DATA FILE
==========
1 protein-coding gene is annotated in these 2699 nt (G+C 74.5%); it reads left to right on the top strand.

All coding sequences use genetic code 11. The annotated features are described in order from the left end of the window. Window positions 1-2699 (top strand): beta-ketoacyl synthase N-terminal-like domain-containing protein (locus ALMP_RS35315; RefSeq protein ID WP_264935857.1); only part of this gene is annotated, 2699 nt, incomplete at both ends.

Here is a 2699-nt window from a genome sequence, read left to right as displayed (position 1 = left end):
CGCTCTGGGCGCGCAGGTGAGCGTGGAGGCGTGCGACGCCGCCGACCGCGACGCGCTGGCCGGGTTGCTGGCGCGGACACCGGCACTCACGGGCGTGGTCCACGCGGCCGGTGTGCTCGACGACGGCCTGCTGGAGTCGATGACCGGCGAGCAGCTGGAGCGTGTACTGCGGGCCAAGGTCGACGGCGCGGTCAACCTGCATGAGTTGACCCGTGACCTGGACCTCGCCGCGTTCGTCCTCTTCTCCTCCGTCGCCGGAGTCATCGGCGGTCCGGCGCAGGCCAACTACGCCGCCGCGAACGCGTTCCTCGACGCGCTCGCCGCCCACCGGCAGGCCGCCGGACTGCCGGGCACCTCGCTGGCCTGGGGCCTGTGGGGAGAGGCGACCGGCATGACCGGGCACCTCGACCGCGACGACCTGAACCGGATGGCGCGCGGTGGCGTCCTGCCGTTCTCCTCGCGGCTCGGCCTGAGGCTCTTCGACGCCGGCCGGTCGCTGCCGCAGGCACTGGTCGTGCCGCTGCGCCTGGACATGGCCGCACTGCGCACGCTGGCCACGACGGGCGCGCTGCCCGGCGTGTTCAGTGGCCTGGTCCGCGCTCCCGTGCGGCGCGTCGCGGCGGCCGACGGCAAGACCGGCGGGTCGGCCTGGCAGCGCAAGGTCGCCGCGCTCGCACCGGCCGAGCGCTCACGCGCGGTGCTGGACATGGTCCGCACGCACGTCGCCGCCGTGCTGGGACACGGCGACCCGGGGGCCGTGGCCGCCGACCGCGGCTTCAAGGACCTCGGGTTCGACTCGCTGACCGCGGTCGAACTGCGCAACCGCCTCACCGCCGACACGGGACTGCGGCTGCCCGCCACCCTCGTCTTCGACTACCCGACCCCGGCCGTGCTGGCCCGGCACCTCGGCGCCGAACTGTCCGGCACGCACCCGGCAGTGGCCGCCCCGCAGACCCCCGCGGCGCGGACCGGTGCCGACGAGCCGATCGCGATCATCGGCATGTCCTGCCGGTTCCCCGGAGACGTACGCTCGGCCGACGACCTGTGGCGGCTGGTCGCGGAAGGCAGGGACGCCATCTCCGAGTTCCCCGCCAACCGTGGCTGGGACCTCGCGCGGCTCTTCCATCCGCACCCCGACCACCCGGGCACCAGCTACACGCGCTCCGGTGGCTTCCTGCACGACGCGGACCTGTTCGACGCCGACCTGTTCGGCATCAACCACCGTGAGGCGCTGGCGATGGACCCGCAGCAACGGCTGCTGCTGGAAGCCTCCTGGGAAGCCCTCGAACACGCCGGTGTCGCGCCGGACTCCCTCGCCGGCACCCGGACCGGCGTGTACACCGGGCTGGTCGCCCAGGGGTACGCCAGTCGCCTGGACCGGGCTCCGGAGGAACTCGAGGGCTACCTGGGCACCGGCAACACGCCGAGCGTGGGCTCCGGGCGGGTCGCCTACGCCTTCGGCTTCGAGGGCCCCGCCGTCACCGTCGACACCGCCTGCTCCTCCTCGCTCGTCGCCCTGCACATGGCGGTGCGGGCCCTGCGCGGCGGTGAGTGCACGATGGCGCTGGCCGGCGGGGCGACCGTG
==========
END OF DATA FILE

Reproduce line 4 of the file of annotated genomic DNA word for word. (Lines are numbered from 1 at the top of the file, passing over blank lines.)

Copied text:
CGCTCTGGGCGCGCAGGTGAGCGTGGAGGCGTGCGACGCCGCCGACCGCGACGCGCTGGCCGGGTTGCTGGCGCGGACACCGGCACTCACGGGCGTGGTCCACGCGGCCGGTGTGCTCGACGACGGCCTGCTGGAGTCGATGACCGGCGAGCAGCTGGAGCGTGTACTGCGGGCCAAGGTCGACGGCGCGGTCAACCTGCATGAGTTGACCCGTGACCTGGACCTCGCCGCGTTCGTCCTCTTCTCCTCCGTCGCCGGAGTCATCGGCGGTCCGGCGCAGGCCAACTACGCCGCCGCGAACGCGTTCCTCGACGCGCTCGCCGCCCACCGGCAGGCCGCCGGACTGCCGGGCACCTCGCTGGCCTGGGGCCTGTGGGGAGAGGCGACCGGCATGACCGGGCACCTCGACCGCGACGACCTGAACCGGATGGCGCGCGGTGGCGTCCTGCCGTTCTCCTCGCGGCTCGGCCTGAGGCTCTTCGACGCCGGCCGGTCGCTGCCGCAGGCACTGGTCGTGCCGCTGCGCCTGGACATGGCCGCACTGCGCACGCTGGCCACGACGGGCGCGCTGCCCGGCGTGTTCAGTGGCCTGGTCCGCGCTCCCGTGCGGCGCGTCGCGGCGGCCGACGGCAAGACCGGCGGGTCGGCCTGGCAGCGCAAGGTCGCCGCGCTCGCACCGGCCGAGCGCTCACGCGCGGTGCTGGACATGGTCCGCACGCACGTCGCCGCCGTGCTGGGACACGGCGACCCGGGGGCCGTGGCCGCCGACCGCGGCTTCAAGGACCTCGGGTTCGACTCGCTGACCGCGGTCGAACTGCGCAACCGCCTCACCGCCGACACGGGACTGCGGCTGCCCGCCACCCTCGTCTTCGACTACCCGACCCCGGCCGTGCTGGCCCGGCACCTCGGCGCCGAACTGTCCGGCACGCACCCGGCAGTGGCCGCCCCGCAGACCCCCGCGGCGCGGACCGGTGCCGACGAGCCGATCGCGATCATCGGCATGTCCTGCCGGTTCCCCGGAGACGTACGCTCGGCCGACGACCTGTGGCGGCTGGTCGCGGAAGGCAGGGACGCCATCTCCGAGTTCCCCGCCAACCGTGGCTGGGACCTCGCGCGGCTCTTCCATCCGCACCCCGACCACCCGGGCACCAGCTACACGCGCTCCGGTGGCTTCCTGCACGACGCGGACCTGTTCGACGCCGACCTGTTCGGCATCAACCACCGTGAGGCGCTGGCGATGGACCCGCAGCAACGGCTGCTGCTGGAAGCCTCCTGGGAAGCCCTCGAACACGCCGGTGTCGCGCCGGACTCCCTCGCCGGCACCCGGACCGGCGTGTACACCGGGCTGGTCGCCCAGGGGTACGCCAGTCGCCTGGACCGGGCTCCGGAGGAACTCGAGGGCTACCTGGGCACCGGCAACACGCCGAGCGTGGGCTCCGGGCGGGTCGCCTACGCCTTCGGCTTCGAGGGCCCCGCCGTCACCGTCGACACCGCCTGCTCCTCCTCGCTCGTCGCCCTGCACATGGCGGTGCGGGCCCTGCGCGGCGGTGAGTGCACGATGGCGCTGGCCGGCGGGGCGACCGTG